I’ve spent a lot of time this weekend reading and listening as the experts explain how ISIS developed and why Paris and the nation of France was, has been and will be again targeted. Much of it makes sense. But it’s been said before and still ISIS grows, recruiting often well educated young men – and some women – from every country where Muslim people live. Working painstakingly through the internet and messaging apps where intelligence agents can’t as easily follow. It’s seems quite clear that the  carnage will not be limited to the Middle East and France.

As for all the reasons and explanations — in the end… what’s done is done. We can’t undo it. Can’t rerack the disastrous war in Iraq. Or the intelligence inadequacies never corrected after the Cold War ended. As I am fond of telling myself when I feel trapped  – it is what it is.  We the civilized nations can only try to devise a strategy to deal with what we now see. I am not wise enough to know what that strategy should be. I only know half measures won’t work now and didn’t work then. They never do of course. Senator Lindsey Graham – running almost invisibly for the GOP Presidential nomination – wants to bomb ISIS into smithereens. Well actually he wants to solve every foreign quagmire that way. Others talk of feet on the ground, safe zones, education, integration — too many ideas to list them all. Maybe they all have some value. But we don’t have the time.  That was lost in the years we allowed ISIS and the civil war between the Sunnis and Shiites to grow. Something big has to be done right now. Immediately. Not just by us, the US, but by all nations who value our (relatively ) free way of life.

And what about the migrant crisis spawned by Syria’s inner battles? I haven’t even mentioned that. But with one of the Paris terrorists possibly coming through Greece, then Serbia and other Balkan states with the river of migrants – using what authorities now say may be a fake Syrian passport with a fake name and then moving on to France — what now?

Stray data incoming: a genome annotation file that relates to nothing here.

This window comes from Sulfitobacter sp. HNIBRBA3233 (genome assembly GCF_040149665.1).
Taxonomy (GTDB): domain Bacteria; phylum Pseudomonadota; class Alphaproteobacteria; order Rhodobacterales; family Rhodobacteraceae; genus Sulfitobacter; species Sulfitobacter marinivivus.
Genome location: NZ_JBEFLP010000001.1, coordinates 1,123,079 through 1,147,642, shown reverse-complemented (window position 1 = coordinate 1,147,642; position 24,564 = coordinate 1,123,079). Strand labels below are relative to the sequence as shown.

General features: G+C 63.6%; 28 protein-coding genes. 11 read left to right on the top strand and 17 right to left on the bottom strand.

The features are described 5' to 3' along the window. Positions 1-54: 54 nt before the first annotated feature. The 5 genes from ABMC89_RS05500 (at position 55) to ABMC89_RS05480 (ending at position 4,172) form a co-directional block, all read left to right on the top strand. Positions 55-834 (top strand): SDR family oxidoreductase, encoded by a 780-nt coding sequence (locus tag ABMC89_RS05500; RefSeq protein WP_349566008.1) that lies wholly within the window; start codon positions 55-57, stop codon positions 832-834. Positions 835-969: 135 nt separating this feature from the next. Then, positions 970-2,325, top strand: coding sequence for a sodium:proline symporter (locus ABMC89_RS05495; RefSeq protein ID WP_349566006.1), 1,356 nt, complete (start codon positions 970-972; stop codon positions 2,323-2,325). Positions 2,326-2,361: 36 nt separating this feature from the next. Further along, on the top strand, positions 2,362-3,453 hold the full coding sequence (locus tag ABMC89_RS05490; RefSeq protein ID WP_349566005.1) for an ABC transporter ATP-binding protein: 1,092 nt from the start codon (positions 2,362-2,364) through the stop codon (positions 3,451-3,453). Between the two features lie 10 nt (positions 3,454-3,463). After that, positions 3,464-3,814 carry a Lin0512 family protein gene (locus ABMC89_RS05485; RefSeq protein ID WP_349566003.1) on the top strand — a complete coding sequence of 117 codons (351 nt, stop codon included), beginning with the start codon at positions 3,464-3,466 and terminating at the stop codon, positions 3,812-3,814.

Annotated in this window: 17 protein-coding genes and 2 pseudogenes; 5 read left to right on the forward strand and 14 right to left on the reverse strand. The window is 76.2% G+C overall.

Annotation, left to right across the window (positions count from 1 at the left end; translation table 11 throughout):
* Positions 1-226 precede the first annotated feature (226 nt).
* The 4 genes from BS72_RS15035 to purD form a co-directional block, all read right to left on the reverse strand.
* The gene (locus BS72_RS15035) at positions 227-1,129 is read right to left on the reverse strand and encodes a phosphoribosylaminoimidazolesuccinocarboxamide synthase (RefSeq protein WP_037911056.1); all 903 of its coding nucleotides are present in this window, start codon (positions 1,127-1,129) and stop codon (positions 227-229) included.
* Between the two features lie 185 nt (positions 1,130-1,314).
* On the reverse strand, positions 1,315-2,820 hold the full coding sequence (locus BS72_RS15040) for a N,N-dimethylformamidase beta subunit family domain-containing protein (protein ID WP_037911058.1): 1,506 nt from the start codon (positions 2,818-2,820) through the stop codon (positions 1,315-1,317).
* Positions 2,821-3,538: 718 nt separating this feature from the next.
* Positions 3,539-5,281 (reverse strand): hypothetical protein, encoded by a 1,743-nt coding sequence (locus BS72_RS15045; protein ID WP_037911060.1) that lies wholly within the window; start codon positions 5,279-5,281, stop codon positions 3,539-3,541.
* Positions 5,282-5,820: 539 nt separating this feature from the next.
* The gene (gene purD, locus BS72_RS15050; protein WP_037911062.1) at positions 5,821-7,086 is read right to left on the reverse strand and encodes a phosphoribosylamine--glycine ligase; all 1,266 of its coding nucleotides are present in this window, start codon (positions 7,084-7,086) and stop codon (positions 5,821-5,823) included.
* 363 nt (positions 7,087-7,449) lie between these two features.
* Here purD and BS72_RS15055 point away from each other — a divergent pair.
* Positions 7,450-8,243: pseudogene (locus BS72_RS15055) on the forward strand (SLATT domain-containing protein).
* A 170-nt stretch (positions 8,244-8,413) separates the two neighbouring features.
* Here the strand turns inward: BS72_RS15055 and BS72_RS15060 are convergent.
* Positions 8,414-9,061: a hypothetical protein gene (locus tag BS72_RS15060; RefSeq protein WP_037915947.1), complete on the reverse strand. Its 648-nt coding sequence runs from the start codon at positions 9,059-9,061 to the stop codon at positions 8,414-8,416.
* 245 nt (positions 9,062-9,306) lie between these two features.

These questions and issues are what the presidential candidate debates on both sides should be focused on. Along, of course, with President Obama and the current Congress who have the unenviable burden of doing something. Now. The West needs a leader. Some country has to produce one. It should be us.

 

 

 

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Update From I-95

On the Road Again
On the Road Again

On the road again. Cats quiet in their travel box behind us. Frank driving, me reading, sun finally up, cloudless blue sky. And oh yeah — I’ve been getting freeze warnings from NOAA in my iPhone for every town we hit in New Jersey!! With temps around 27! In a 2 day cold snap – I guess that’s not surprising.

In a few hours I’ll call the pet friendly hotel in Dillon where we always stay to make a reservation. Tomorrow we’ll have our favorite breakfast at Missy’s. Maybe doing these same things would be boring to others but to me there’s a reassurance in continuity. Every 3 or 4 months we touch the bases. You don’t get old if you follow your curiosity to new experiences. But you also don’t get old if nothing ever changes.

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Road Trips

Mr. Bojangles and Stormy
Mr. Bojangles and Stormy

It’s a hallowed American custom — taking the kids and the dog, piling into the car and heading for the highway. Maybe it’s to visit Grandma, maybe to go camping, maybe a trip down memory lane on storied Route 66.

Well we’re taking the cats – Mr. Bojangles and Stormy – and heading south. I-95 all the way. Destination: St. Augustine FL, the oldest city in the US. But first we have to get to Dillon, SC. Home of the former Federal Reserve Chairman Ben Bernanke (with an interchange sign to prove it). Home of the Dillon Speedway. And Missy’s.

Dillon is just south of the North Carolina border and we didn’t pick it to overnight because of the Bernanke connection. Actually it’s kind of the town the world left behind. A good 12 hour drive (with the usual comfort stops along the way). The cats just shut down in their fleece-floored, soft-sided carrier. Go to sleep. Occasionally Mr. Bojangles (Bo for short) gets up, looks through the mesh to be sure we’re still there, and goes back to sleep.  Stormy just sleeps.  Pretty much what he does all day at home anyhow.

So why do we head for Dillon?  Missy’s One Stop. It’s like stepping into the 40’s or 50’s with a home-cooked Southern breakfast, a crew of bearded, retired regulars and a steady stream of locals stopping in to fortify themselves for the work day. When I was a child I went to summer camp in Maine. Near a town with a general store. With penny candy. That’s Missy’s. A bit of old America you can still find off the blue highways.  If you take a road trip and let your curiosity be your guide.